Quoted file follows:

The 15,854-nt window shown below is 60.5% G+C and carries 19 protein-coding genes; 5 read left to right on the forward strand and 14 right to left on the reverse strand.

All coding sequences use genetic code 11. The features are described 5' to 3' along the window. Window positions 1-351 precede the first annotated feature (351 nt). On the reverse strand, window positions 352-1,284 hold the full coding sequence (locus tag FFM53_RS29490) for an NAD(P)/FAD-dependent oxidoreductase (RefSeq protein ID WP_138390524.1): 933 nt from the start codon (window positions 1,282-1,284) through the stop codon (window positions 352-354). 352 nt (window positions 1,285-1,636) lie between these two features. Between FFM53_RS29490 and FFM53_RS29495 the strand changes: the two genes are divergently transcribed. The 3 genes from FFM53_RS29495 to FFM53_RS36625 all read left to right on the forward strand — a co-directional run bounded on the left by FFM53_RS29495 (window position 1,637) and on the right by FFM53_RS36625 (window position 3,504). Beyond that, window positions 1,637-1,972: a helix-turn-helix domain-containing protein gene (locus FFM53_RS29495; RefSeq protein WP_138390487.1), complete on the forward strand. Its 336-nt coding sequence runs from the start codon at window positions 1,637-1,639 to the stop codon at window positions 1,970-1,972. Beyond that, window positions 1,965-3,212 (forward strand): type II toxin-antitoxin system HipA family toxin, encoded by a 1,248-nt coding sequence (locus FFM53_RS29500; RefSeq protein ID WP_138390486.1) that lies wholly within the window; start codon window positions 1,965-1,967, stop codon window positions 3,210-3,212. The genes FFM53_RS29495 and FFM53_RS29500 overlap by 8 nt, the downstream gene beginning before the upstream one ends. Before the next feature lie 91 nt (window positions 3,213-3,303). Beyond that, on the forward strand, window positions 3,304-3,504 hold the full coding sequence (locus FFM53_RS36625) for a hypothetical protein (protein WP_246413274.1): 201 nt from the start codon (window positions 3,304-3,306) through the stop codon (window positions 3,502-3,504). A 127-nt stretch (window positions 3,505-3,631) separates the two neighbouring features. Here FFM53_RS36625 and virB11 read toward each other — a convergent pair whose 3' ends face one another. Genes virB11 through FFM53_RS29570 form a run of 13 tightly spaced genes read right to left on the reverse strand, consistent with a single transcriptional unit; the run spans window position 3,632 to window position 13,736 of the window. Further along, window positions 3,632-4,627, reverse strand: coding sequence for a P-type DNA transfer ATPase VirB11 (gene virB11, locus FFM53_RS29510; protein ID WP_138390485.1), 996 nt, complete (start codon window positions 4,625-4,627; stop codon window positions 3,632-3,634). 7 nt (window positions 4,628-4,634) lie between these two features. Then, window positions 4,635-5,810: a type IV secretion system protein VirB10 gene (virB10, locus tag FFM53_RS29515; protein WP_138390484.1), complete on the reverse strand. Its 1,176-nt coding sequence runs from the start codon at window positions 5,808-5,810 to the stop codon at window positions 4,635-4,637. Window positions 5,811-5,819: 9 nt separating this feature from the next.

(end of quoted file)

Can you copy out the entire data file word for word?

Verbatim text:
The 15,854-nt window shown below is 60.5% G+C and carries 19 protein-coding genes; 5 read left to right on the forward strand and 14 right to left on the reverse strand.

All coding sequences use genetic code 11. The features are described 5' to 3' along the window. Window positions 1-351 precede the first annotated feature (351 nt). On the reverse strand, window positions 352-1,284 hold the full coding sequence (locus tag FFM53_RS29490) for an NAD(P)/FAD-dependent oxidoreductase (RefSeq protein ID WP_138390524.1): 933 nt from the start codon (window positions 1,282-1,284) through the stop codon (window positions 352-354). 352 nt (window positions 1,285-1,636) lie between these two features. Between FFM53_RS29490 and FFM53_RS29495 the strand changes: the two genes are divergently transcribed. The 3 genes from FFM53_RS29495 to FFM53_RS36625 all read left to right on the forward strand — a co-directional run bounded on the left by FFM53_RS29495 (window position 1,637) and on the right by FFM53_RS36625 (window position 3,504). Beyond that, window positions 1,637-1,972: a helix-turn-helix domain-containing protein gene (locus FFM53_RS29495; RefSeq protein WP_138390487.1), complete on the forward strand. Its 336-nt coding sequence runs from the start codon at window positions 1,637-1,639 to the stop codon at window positions 1,970-1,972. Beyond that, window positions 1,965-3,212 (forward strand): type II toxin-antitoxin system HipA family toxin, encoded by a 1,248-nt coding sequence (locus FFM53_RS29500; RefSeq protein ID WP_138390486.1) that lies wholly within the window; start codon window positions 1,965-1,967, stop codon window positions 3,210-3,212. The genes FFM53_RS29495 and FFM53_RS29500 overlap by 8 nt, the downstream gene beginning before the upstream one ends. Before the next feature lie 91 nt (window positions 3,213-3,303). Beyond that, on the forward strand, window positions 3,304-3,504 hold the full coding sequence (locus FFM53_RS36625) for a hypothetical protein (protein WP_246413274.1): 201 nt from the start codon (window positions 3,304-3,306) through the stop codon (window positions 3,502-3,504). A 127-nt stretch (window positions 3,505-3,631) separates the two neighbouring features. Here FFM53_RS36625 and virB11 read toward each other — a convergent pair whose 3' ends face one another. Genes virB11 through FFM53_RS29570 form a run of 13 tightly spaced genes read right to left on the reverse strand, consistent with a single transcriptional unit; the run spans window position 3,632 to window position 13,736 of the window. Further along, window positions 3,632-4,627, reverse strand: coding sequence for a P-type DNA transfer ATPase VirB11 (gene virB11, locus FFM53_RS29510; protein ID WP_138390485.1), 996 nt, complete (start codon window positions 4,625-4,627; stop codon window positions 3,632-3,634). 7 nt (window positions 4,628-4,634) lie between these two features. Then, window positions 4,635-5,810: a type IV secretion system protein VirB10 gene (virB10, locus tag FFM53_RS29515; protein WP_138390484.1), complete on the reverse strand. Its 1,176-nt coding sequence runs from the start codon at window positions 5,808-5,810 to the stop codon at window positions 4,635-4,637. Window positions 5,811-5,819: 9 nt separating this feature from the next.